Treatment of Hypertension in Persons with Coronary Artery Disease: What the Guidelines Recommend
ABSTRACT: Adults with coronary artery disease (CAD) should intensively treat their modifiable coronary risk factors, in particular hypertension, which is a major risk factor for sudden cardiac death and angina pectoris. Hypertension should be treated with beta-blockers and angiotensin-converting enzyme inhibitors or angiotensin II receptor blockers to lower blood pressure in patients with CAD. This article will review the 2003 to 2015 treatment guidelines for hypertension in patients with CAD.
Hypertension is a major risk factor for coronary artery disease (CAD).1-9 Guidelines, such as those from the American Heart Association (AHA), American College of Cardiology (ACC), and American Society of Hypertension (ASH), recommend lowering blood pressure (BP) to <140/90 mm Hg in patients age 80 and younger and to <150/90 mm Hg, if tolerated, in persons age 80 years and older.1-4,7-9 Hypertension is present in approximately 69% of patients with a first myocardial infarction (MI).10 Hypertension is also a major risk factor for sudden cardiac death and angina pectoris.3 This article will review the 2003 to 2015 treatment guidelines for hypertension in patients with CAD.
Coronary Artery Disease
Coronary risk factors should be controlled in patients with CAD, including smoking, hypertension, dyslipidemia, diabetes mellitus, obesity, and physical inactivity.9 Dietary sodium intake should be reduced in patients with CAD.
Beta-blockers should be the initial antihypertensive treatment in patients with CAD and angina pectoris, in those who have had a MI, and in those who have left ventricular (LV) systolic dysfunction, unless they are contraindicated.9 Patients with previous MI and hypertension should be treated with beta-blockers and angiotensin-converting enzyme (ACE) inhibitors.1-4,8,9,11-25 If a third drug is needed, aldosterone antagonists may be used based on the Eplerenone Post-Acute Myocardial Infarction Heart Failure Efficacy and Survival study (EPHESUS).26 Patients receiving aldosterone antagonists should not have significant renal dysfunction or hyperkalemia.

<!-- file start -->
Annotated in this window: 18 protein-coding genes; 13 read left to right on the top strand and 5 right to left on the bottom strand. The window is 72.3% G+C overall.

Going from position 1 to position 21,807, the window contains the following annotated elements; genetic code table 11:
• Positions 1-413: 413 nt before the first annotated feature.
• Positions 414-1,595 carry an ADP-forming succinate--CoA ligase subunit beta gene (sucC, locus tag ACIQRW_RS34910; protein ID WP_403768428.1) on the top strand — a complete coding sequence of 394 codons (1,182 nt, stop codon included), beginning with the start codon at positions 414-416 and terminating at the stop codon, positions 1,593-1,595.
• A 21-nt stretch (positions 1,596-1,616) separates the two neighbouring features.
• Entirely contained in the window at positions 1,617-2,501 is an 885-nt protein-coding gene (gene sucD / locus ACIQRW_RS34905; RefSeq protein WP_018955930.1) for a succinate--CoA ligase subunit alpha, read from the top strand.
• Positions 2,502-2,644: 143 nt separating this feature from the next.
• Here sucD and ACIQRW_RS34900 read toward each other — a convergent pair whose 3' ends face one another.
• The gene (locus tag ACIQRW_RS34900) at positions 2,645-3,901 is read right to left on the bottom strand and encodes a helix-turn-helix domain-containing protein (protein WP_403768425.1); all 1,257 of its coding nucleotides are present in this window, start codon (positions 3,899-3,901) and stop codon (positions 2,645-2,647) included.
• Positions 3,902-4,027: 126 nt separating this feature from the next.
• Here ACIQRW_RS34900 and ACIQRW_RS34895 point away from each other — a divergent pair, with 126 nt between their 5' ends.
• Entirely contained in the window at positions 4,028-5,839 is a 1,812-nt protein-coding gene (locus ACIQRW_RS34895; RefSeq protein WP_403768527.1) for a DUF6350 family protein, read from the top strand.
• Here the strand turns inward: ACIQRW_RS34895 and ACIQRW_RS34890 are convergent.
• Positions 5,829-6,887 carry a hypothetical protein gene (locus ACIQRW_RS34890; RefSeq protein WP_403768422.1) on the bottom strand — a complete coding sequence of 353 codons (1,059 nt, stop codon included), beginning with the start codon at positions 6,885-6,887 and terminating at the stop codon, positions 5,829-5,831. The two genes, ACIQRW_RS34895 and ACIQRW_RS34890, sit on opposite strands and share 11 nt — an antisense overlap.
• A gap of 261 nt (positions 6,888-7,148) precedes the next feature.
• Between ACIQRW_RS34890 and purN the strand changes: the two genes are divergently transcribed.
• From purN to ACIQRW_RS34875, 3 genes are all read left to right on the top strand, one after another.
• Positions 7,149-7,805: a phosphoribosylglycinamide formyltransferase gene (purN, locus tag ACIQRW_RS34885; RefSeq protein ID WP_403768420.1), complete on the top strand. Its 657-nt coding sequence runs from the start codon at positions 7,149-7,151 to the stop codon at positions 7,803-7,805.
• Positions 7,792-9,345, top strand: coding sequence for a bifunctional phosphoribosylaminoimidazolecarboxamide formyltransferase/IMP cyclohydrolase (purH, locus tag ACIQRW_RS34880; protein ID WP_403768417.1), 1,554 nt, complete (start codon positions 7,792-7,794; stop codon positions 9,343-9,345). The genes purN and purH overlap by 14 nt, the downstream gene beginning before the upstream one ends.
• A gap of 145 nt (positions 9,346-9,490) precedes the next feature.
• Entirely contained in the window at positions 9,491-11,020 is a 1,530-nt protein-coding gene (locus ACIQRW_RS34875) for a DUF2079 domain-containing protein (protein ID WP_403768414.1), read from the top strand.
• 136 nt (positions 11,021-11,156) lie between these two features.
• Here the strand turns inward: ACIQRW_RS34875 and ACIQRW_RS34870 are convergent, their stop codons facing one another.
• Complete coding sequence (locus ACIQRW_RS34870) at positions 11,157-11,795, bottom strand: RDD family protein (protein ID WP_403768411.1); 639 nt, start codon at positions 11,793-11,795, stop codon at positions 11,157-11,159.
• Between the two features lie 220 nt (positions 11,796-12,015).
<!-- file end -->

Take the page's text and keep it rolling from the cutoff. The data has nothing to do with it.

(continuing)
Persons with LV systolic dysfunction should receive the beta-blockers carvedilol, metoprolol controlled release/extended release, or bisoprolol9,27-31 and ACE inhibitors or angiotensin receptor blockers (ARBs).9,27,32-39 Patients with hypertension and a reduced LV ejection fraction should avoid the use of verapamil, diltiazem, doxazosin, clonidine, moxonidine, hydralazine without a nitrate, and NSAIDs.9 Aliskiren is contraindicated in patients with diabetes who are receiving an ACE inhibitor or an ARB or who have an estimated glomerular filtration rate (eGFR) <60 mL/min/1.73m2 and in persons with hyperkalemia. The combination of an ACE inhibitor and an ARB should be avoided.
Stable Angina Pectoris
Patients with hypertension and chronic stable angina pectoris should be treated with beta-blockers plus nitrates as antianginal drugs.9 In these patients, hypertension should be controlled with beta-blockers plus an ACE inhibitor or an ARB with the addition of a thiazide or thiazide-like diuretic if needed. If either angina pectoris or hypertension remains uncontrolled, a long-acting dihydropyridine calcium channel blocker (CCB) can be added to the therapeutic regimen. Nondihydropyridine CCBs, such as verapamil and diltiazem, cannot be used if LV systolic dysfunction is present. Combining a beta-blocker with either verapamil or diltiazem must be done with caution because of the increased risk for bradyarrhythmia and heart failure.9 Beta-blockers plus an ACE inhibitor or an ARB should be used initially in patients with hypertension and CAD who have chronic kidney disease.9 Patients with hypertension and vasospastic angina pectoris should be treated with nitrates plus CCBs.40
Acute Coronary Syndrome
In patients with acute coronary syndrome (ACS), the initial treatment of hypertension should include a short-acting beta1 selective blocker without intrinsic sympathomimetic activity, such as metoprolol tartrate or bisoprolol.9 Treatment with beta-blockers should be given initially within 24 hours of experiencing the symptoms of ACS. In persons with severe hypertension or ongoing ischemia, intravenous esmolol may be considered.9 In hemodynamically unstable patients or in those with decompensated heart failure, treatment with beta-blockers should be delayed until the patient is stabilized.9